Don Moses Comedy & Magic Blog - A light hearted look at life, comedy and magic.

Monday, August 20th, 2007 at 12:38 pm

Joie de vivre

There is a very funny comedian called Tim Clark who plays the Comedy Store in London and Manchester, he is the bald one on TV (oh good Don, that narrows it down).  Tim has locked into, what it is like to be a forty-something bloke, living in Britain in 2007.  He does this “bit” about the kind of cynicism that only comes with age.  He starts by saying, when children are invited to a party, they get all excited – that doesn’t happen when you are an adult.  As in, first adult says:
“Shall we go to the party?”
Second adult says,
“No, it will be shit and we’ll never get a taxi”
“Have you seen the new guy at work?”
“Yea he’s a twat”.
Tim’s delivery is great and the mainly British audience always laugh.

So is cynicism uniquely British?  Well, I can tell you that I have performed comedy and magic at International Conventions and I can always spot a Brit, even from a distance.  Anyone, who has a smile and an inquisitive look on their face, will be from a different country.  The Brit will (almost always) look wary.  It maybe, because, we have been brought up with a very British (pessimistic) outlook on life and this makes us very reluctant to let ourselves go immediately.  Or, maybe it is our fear of not appearing cool – damn Elvis and his example of being cool all the time (well apart from the overweight toilet dying, obviously).

I hate to tell Tim, but it is not just our world weary adults who are pessimistic, it is also our young.  Having taught in schools and colleges I have noticed that the age of cynicism is very low.  This lack of “joie de vivre”**, in Britain, is always highlighted when you watch a TV programme of a school in Africa, where the smiling happy, very poor, children, are embracing education, and then you compare them with our “am I bothered” pupils.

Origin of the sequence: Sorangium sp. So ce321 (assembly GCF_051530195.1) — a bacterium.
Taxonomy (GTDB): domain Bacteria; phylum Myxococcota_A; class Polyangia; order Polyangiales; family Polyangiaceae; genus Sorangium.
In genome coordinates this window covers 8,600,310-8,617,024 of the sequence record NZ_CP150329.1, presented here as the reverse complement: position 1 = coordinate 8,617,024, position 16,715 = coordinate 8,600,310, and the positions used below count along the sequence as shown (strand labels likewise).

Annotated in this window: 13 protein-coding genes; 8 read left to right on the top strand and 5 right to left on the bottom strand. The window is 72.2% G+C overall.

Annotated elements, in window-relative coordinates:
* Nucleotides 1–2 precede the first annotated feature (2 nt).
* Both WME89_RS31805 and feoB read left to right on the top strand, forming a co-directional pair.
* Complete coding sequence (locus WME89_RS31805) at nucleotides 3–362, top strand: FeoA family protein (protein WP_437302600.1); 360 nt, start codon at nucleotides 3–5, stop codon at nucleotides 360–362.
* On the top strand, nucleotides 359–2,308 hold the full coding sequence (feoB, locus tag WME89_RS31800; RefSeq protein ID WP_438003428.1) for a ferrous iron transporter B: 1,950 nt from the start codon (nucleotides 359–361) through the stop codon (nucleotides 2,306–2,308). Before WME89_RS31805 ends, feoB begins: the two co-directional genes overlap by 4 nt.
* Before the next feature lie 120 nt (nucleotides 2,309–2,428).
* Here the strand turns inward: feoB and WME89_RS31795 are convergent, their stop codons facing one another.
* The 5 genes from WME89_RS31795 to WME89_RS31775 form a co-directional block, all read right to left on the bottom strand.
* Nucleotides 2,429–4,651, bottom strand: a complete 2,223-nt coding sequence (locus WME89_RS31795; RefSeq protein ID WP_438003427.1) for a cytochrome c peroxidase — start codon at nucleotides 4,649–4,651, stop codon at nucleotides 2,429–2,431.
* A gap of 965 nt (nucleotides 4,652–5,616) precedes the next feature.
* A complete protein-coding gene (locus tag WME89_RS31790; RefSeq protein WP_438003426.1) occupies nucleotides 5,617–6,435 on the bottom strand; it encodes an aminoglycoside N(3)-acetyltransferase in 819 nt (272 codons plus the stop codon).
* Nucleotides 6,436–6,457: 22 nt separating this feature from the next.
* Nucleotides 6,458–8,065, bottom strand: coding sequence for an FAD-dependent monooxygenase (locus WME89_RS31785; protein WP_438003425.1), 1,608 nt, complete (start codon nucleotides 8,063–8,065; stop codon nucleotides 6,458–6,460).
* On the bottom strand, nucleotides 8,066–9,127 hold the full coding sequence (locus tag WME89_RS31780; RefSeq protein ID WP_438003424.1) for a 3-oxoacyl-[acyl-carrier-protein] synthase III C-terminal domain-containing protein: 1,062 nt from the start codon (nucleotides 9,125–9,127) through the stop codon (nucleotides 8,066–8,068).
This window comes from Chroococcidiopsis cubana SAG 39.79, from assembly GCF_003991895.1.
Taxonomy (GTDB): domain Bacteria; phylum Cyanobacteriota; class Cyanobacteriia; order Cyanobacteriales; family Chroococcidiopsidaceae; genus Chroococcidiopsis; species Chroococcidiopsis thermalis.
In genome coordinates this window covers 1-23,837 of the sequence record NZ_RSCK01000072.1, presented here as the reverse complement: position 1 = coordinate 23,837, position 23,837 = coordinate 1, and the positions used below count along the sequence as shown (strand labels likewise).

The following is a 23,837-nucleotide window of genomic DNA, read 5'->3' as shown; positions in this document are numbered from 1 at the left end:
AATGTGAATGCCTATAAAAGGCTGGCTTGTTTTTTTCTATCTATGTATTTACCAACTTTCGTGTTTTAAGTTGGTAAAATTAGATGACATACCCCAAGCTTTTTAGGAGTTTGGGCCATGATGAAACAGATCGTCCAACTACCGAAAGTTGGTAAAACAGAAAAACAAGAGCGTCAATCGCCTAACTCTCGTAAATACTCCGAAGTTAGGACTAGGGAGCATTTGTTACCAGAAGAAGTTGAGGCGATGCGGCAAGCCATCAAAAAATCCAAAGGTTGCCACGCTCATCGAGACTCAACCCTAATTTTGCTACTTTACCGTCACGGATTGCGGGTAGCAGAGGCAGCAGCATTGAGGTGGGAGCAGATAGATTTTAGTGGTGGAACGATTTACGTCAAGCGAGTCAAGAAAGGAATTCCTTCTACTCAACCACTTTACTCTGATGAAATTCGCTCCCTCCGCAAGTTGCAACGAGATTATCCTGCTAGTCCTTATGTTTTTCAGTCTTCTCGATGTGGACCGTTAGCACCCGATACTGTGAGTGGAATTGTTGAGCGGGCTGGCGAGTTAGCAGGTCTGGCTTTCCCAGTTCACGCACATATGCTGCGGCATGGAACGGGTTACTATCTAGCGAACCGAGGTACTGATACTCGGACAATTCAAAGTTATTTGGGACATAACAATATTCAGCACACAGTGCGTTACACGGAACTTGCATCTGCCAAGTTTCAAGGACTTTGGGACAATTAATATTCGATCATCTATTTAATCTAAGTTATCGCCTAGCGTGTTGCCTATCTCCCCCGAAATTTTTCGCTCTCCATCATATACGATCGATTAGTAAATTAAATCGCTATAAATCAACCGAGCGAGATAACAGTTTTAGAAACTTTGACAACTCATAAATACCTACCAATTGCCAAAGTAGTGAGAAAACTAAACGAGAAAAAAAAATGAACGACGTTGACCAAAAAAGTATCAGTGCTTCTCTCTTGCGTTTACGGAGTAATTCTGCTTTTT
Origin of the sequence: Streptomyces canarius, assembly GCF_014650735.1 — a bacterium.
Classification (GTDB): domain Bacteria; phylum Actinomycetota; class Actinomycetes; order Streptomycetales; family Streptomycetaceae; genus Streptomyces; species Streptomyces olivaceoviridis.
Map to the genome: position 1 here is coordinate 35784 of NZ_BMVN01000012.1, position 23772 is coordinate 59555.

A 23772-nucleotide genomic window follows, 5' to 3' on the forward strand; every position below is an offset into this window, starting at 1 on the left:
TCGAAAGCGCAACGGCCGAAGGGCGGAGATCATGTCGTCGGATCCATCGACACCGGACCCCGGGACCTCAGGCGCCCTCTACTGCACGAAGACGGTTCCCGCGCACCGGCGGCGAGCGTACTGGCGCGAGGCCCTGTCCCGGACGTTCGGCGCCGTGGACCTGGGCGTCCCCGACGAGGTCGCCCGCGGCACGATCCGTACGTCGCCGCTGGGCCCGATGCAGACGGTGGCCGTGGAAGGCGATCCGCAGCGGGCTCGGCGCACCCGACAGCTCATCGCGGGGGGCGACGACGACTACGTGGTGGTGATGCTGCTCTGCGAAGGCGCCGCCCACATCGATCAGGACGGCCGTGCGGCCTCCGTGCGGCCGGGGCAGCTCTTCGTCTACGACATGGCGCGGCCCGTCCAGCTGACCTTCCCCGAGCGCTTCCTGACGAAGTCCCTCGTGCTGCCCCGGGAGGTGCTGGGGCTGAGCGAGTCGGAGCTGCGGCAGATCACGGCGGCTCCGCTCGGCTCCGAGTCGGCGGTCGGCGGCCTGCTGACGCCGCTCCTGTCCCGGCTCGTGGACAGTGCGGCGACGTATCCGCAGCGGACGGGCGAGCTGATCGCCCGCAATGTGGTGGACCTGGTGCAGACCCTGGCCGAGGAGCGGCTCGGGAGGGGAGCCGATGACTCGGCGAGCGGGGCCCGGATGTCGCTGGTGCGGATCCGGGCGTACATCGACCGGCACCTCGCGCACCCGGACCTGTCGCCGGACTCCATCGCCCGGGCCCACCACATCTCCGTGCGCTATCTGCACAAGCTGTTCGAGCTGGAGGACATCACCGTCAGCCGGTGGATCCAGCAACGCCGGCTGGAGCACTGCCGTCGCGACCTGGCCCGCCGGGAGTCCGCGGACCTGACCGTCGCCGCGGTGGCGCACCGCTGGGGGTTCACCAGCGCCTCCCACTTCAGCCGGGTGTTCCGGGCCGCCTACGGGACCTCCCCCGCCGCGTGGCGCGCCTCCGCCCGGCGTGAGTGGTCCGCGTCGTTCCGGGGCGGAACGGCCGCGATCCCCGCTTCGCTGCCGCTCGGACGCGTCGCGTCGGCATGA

Why am I telling you this? – Well, I have noticed (as have other magicians) that the very best part of my job is the removing of cynicism and pessimism for the duration of my act.  Yes, the continental Europeans, the Italians, the French, the Spanish and even the Germans will relax and enjoy the act immediately.  I think this may be due to the Continentals being more family orientated; they are quick to drop their guard and revert to a child-like innocence.  The Brits will also enjoy the show but only after an initial first minute when they “suss out” that you aren’t going to take the piss (or if you do, it will be good natured and won’t be personal).
And that is why I got into comedy and magic, and anyone who says, it is just for the money, is quite obviously wrong.

*comedians call a topic, about a particular subject, a “bit”, it is usually more than one joke, and sometimes depending on the comedian could last a long time, for example: Peter Kay’s “things that happen at a wedding” is a “bit”.

** It is ironic, that we have to use the French saying, and that we don’t have our own snappy phrase for enjoying life, isn’t it?

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Don performs as a wedding magician, corporate entertainer, and after dinner speaker at events throughout the country. London Magician, Manchester Magician, Liverpool Magician, Birmingham Magician, Newcastle Upon Tyne Magician, Magician Surrey, Edinburgh Magician, Oxford Magician, Bristol Magician, Magician Milton Keynes, Leicester Magician, Leeds Magician, Magician Kent.